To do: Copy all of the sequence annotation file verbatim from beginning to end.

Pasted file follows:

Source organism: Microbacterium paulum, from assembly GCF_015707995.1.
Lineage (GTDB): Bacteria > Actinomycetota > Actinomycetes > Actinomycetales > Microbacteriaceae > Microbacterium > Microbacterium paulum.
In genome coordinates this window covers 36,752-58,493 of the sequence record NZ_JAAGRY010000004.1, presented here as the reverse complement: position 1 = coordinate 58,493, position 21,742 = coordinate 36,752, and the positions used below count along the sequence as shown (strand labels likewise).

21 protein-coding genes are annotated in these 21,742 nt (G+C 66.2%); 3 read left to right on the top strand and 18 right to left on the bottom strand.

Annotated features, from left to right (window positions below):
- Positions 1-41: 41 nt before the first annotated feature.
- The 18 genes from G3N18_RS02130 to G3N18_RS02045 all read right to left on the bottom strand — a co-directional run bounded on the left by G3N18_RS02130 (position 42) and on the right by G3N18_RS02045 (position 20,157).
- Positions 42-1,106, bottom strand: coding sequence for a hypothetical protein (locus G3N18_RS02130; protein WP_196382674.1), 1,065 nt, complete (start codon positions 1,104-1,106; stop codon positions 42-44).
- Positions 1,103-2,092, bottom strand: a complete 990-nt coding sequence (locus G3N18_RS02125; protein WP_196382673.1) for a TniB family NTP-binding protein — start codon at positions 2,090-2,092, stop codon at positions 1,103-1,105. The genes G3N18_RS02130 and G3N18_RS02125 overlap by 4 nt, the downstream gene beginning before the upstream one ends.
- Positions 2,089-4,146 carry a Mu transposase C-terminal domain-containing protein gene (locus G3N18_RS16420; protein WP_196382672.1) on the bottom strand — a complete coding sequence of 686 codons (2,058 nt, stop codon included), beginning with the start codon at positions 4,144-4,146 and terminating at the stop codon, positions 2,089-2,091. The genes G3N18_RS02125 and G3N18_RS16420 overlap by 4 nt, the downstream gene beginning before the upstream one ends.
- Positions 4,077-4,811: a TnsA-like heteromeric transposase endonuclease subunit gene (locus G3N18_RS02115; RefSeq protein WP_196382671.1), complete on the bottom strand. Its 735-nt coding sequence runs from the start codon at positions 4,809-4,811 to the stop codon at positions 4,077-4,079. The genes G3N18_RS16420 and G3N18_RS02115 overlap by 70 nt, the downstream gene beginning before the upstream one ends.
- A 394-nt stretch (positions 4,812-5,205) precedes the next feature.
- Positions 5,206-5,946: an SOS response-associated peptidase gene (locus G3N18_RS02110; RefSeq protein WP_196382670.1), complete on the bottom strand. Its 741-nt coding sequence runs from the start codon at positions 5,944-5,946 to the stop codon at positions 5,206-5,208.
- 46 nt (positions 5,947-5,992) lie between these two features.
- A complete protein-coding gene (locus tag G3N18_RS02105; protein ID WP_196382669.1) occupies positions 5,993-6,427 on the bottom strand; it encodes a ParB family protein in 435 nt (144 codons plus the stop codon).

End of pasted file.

Source organism: Microbacterium paulum, from assembly GCF_015707995.1.
Lineage (GTDB): Bacteria > Actinomycetota > Actinomycetes > Actinomycetales > Microbacteriaceae > Microbacterium > Microbacterium paulum.
In genome coordinates this window covers 36,752-58,493 of the sequence record NZ_JAAGRY010000004.1, presented here as the reverse complement: position 1 = coordinate 58,493, position 21,742 = coordinate 36,752, and the positions used below count along the sequence as shown (strand labels likewise).

21 protein-coding genes are annotated in these 21,742 nt (G+C 66.2%); 3 read left to right on the top strand and 18 right to left on the bottom strand.

Annotated features, from left to right (window positions below):
- Positions 1-41: 41 nt before the first annotated feature.
- The 18 genes from G3N18_RS02130 to G3N18_RS02045 all read right to left on the bottom strand — a co-directional run bounded on the left by G3N18_RS02130 (position 42) and on the right by G3N18_RS02045 (position 20,157).
- Positions 42-1,106, bottom strand: coding sequence for a hypothetical protein (locus G3N18_RS02130; protein WP_196382674.1), 1,065 nt, complete (start codon positions 1,104-1,106; stop codon positions 42-44).
- Positions 1,103-2,092, bottom strand: a complete 990-nt coding sequence (locus G3N18_RS02125; protein WP_196382673.1) for a TniB family NTP-binding protein — start codon at positions 2,090-2,092, stop codon at positions 1,103-1,105. The genes G3N18_RS02130 and G3N18_RS02125 overlap by 4 nt, the downstream gene beginning before the upstream one ends.
- Positions 2,089-4,146 carry a Mu transposase C-terminal domain-containing protein gene (locus G3N18_RS16420; protein WP_196382672.1) on the bottom strand — a complete coding sequence of 686 codons (2,058 nt, stop codon included), beginning with the start codon at positions 4,144-4,146 and terminating at the stop codon, positions 2,089-2,091. The genes G3N18_RS02125 and G3N18_RS16420 overlap by 4 nt, the downstream gene beginning before the upstream one ends.
- Positions 4,077-4,811: a TnsA-like heteromeric transposase endonuclease subunit gene (locus G3N18_RS02115; RefSeq protein WP_196382671.1), complete on the bottom strand. Its 735-nt coding sequence runs from the start codon at positions 4,809-4,811 to the stop codon at positions 4,077-4,079. The genes G3N18_RS16420 and G3N18_RS02115 overlap by 70 nt, the downstream gene beginning before the upstream one ends.
- A 394-nt stretch (positions 4,812-5,205) precedes the next feature.
- Positions 5,206-5,946: an SOS response-associated peptidase gene (locus G3N18_RS02110; RefSeq protein WP_196382670.1), complete on the bottom strand. Its 741-nt coding sequence runs from the start codon at positions 5,944-5,946 to the stop codon at positions 5,206-5,208.
- 46 nt (positions 5,947-5,992) lie between these two features.
- A complete protein-coding gene (locus tag G3N18_RS02105; protein ID WP_196382669.1) occupies positions 5,993-6,427 on the bottom strand; it encodes a ParB family protein in 435 nt (144 codons plus the stop codon).